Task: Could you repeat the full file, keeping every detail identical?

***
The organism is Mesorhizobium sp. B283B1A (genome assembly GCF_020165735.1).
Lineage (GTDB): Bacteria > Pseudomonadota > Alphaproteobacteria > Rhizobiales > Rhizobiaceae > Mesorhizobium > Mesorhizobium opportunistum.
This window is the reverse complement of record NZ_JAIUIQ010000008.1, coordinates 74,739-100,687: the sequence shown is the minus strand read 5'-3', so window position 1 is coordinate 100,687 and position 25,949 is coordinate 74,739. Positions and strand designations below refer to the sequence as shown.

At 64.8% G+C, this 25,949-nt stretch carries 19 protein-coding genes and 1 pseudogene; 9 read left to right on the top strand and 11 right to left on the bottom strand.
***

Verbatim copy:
The organism is Mesorhizobium sp. B283B1A (genome assembly GCF_020165735.1).
Lineage (GTDB): Bacteria > Pseudomonadota > Alphaproteobacteria > Rhizobiales > Rhizobiaceae > Mesorhizobium > Mesorhizobium opportunistum.
This window is the reverse complement of record NZ_JAIUIQ010000008.1, coordinates 74,739-100,687: the sequence shown is the minus strand read 5'-3', so window position 1 is coordinate 100,687 and position 25,949 is coordinate 74,739. Positions and strand designations below refer to the sequence as shown.

At 64.8% G+C, this 25,949-nt stretch carries 19 protein-coding genes and 1 pseudogene; 9 read left to right on the top strand and 11 right to left on the bottom strand.